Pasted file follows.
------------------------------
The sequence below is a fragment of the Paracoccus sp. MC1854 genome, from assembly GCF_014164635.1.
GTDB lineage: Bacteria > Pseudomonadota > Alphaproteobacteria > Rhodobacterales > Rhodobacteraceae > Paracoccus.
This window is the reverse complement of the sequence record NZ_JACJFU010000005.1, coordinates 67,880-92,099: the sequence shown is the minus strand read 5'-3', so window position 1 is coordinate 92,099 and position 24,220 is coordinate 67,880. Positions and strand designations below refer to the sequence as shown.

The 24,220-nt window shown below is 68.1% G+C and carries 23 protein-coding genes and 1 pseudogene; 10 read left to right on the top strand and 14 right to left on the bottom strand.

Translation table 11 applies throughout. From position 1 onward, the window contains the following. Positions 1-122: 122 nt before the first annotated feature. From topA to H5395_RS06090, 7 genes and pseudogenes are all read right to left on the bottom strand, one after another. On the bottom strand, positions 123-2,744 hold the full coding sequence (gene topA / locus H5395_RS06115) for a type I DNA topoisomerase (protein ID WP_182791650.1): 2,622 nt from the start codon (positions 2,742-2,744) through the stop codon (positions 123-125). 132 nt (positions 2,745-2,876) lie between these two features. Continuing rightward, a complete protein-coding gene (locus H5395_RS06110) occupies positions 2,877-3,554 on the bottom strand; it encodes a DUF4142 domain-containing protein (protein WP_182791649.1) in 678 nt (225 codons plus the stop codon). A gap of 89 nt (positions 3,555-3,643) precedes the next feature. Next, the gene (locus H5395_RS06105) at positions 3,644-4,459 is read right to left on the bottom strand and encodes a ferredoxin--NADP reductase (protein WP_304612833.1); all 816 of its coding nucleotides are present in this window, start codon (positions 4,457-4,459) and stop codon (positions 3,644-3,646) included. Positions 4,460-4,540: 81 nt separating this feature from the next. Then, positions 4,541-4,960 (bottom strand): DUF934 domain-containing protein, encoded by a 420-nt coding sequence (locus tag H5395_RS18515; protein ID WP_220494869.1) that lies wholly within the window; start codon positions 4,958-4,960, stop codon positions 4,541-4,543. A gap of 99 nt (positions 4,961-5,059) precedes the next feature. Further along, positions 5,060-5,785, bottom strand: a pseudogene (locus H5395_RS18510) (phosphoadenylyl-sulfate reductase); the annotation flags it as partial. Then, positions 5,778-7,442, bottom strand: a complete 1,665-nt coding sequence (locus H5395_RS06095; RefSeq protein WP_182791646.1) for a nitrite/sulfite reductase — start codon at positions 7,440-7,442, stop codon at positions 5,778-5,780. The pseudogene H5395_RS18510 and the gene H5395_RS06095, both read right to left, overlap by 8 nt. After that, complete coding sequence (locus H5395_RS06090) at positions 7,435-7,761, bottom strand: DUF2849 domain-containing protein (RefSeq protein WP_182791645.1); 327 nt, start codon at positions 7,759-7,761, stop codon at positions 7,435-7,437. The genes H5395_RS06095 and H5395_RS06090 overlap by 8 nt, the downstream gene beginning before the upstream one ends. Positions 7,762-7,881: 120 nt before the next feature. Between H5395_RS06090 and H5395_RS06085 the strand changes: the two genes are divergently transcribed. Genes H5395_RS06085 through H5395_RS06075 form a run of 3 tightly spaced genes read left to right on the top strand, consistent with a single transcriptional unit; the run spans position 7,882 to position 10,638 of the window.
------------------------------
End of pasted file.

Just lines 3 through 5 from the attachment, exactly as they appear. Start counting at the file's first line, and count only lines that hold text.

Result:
This window is the reverse complement of the sequence record NZ_JACJFU010000005.1, coordinates 67,880-92,099: the sequence shown is the minus strand read 5'-3', so window position 1 is coordinate 92,099 and position 24,220 is coordinate 67,880. Positions and strand designations below refer to the sequence as shown.

The 24,220-nt window shown below is 68.1% G+C and carries 23 protein-coding genes and 1 pseudogene; 10 read left to right on the top strand and 14 right to left on the bottom strand.

Translation table 11 applies throughout. From position 1 onward, the window contains the following. Positions 1-122: 122 nt before the first annotated feature. From topA to H5395_RS06090, 7 genes and pseudogenes are all read right to left on the bottom strand, one after another. On the bottom strand, positions 123-2,744 hold the full coding sequence (gene topA / locus H5395_RS06115) for a type I DNA topoisomerase (protein ID WP_182791650.1): 2,622 nt from the start codon (positions 2,742-2,744) through the stop codon (positions 123-125). 132 nt (positions 2,745-2,876) lie between these two features. Continuing rightward, a complete protein-coding gene (locus H5395_RS06110) occupies positions 2,877-3,554 on the bottom strand; it encodes a DUF4142 domain-containing protein (protein WP_182791649.1) in 678 nt (225 codons plus the stop codon). A gap of 89 nt (positions 3,555-3,643) precedes the next feature. Next, the gene (locus H5395_RS06105) at positions 3,644-4,459 is read right to left on the bottom strand and encodes a ferredoxin--NADP reductase (protein WP_304612833.1); all 816 of its coding nucleotides are present in this window, start codon (positions 4,457-4,459) and stop codon (positions 3,644-3,646) included. Positions 4,460-4,540: 81 nt separating this feature from the next. Then, positions 4,541-4,960 (bottom strand): DUF934 domain-containing protein, encoded by a 420-nt coding sequence (locus tag H5395_RS18515; protein ID WP_220494869.1) that lies wholly within the window; start codon positions 4,958-4,960, stop codon positions 4,541-4,543. A gap of 99 nt (positions 4,961-5,059) precedes the next feature. Further along, positions 5,060-5,785, bottom strand: a pseudogene (locus H5395_RS18510) (phosphoadenylyl-sulfate reductase); the annotation flags it as partial. Then, positions 5,778-7,442, bottom strand: a complete 1,665-nt coding sequence (locus H5395_RS06095; RefSeq protein WP_182791646.1) for a nitrite/sulfite reductase — start codon at positions 7,440-7,442, stop codon at positions 5,778-5,780. The pseudogene H5395_RS18510 and the gene H5395_RS06095, both read right to left, overlap by 8 nt. After that, complete coding sequence (locus H5395_RS06090) at positions 7,435-7,761, bottom strand: DUF2849 domain-containing protein (RefSeq protein WP_182791645.1); 327 nt, start codon at positions 7,759-7,761, stop codon at positions 7,435-7,437. The genes H5395_RS06095 and H5395_RS06090 overlap by 8 nt, the downstream gene beginning before the upstream one ends. Positions 7,762-7,881: 120 nt before the next feature. Between H5395_RS06090 and H5395_RS06085 the strand changes: the two genes are divergently transcribed. Genes H5395_RS06085 through H5395_RS06075 form a run of 3 tightly spaced genes read left to right on the top strand, consistent with a single transcriptional unit; the run spans position 7,882 to position 10,638 of the window.